Years of drought have left the state government of South Australia feeling a bit too brittle for comfort. In fact, it just tipped its fiscal bucket by tens of millions of dollars to purchase water for next year. The state should be 61 billion gallons wetter for 2009-10, water security minister Karlene Maywald told the BBC.
Adelaide, a major city in South Australia, would suffer severely from further water scarcity. Citizens and cultivators in the Murray-Darling Basin — a region supplying almost half of the country’s food crops — already endure a dangerously low shortage.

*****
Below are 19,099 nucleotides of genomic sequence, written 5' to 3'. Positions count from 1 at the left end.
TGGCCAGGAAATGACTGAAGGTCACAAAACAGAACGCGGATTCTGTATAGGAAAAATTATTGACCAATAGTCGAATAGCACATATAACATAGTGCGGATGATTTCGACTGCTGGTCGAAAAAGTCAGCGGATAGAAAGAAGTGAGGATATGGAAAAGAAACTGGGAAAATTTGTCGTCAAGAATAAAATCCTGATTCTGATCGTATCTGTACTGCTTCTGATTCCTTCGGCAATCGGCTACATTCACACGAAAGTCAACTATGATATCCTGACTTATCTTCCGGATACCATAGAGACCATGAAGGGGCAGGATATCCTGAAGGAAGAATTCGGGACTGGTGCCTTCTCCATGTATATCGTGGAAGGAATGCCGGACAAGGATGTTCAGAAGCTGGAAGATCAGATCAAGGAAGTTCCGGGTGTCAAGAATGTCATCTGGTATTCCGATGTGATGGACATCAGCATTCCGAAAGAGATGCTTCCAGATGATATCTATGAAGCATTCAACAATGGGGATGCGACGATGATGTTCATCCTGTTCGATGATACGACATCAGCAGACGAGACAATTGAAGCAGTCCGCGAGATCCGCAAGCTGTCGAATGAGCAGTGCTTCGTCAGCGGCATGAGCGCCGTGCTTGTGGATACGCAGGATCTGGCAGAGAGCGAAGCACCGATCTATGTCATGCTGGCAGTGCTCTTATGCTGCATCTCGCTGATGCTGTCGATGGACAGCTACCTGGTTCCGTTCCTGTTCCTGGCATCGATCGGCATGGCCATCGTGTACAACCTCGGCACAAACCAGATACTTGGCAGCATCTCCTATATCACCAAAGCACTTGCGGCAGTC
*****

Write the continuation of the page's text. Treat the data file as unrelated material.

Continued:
Although Australia’s ABC reports that prices should rise by 20 percent, economists say consumer habits won’t change until the cost doubles. “We really are running the River Murray system on its last legs. We have a national crisis that needs very, very urgent action and one of the things that cities need to do is to secure supplies and the way the South Australian Government is going to have to do it to get supplies of sufficient quality is to go into market and buy water,” said Mike Young, government advisor and professor of water economics with the University of Adelaide.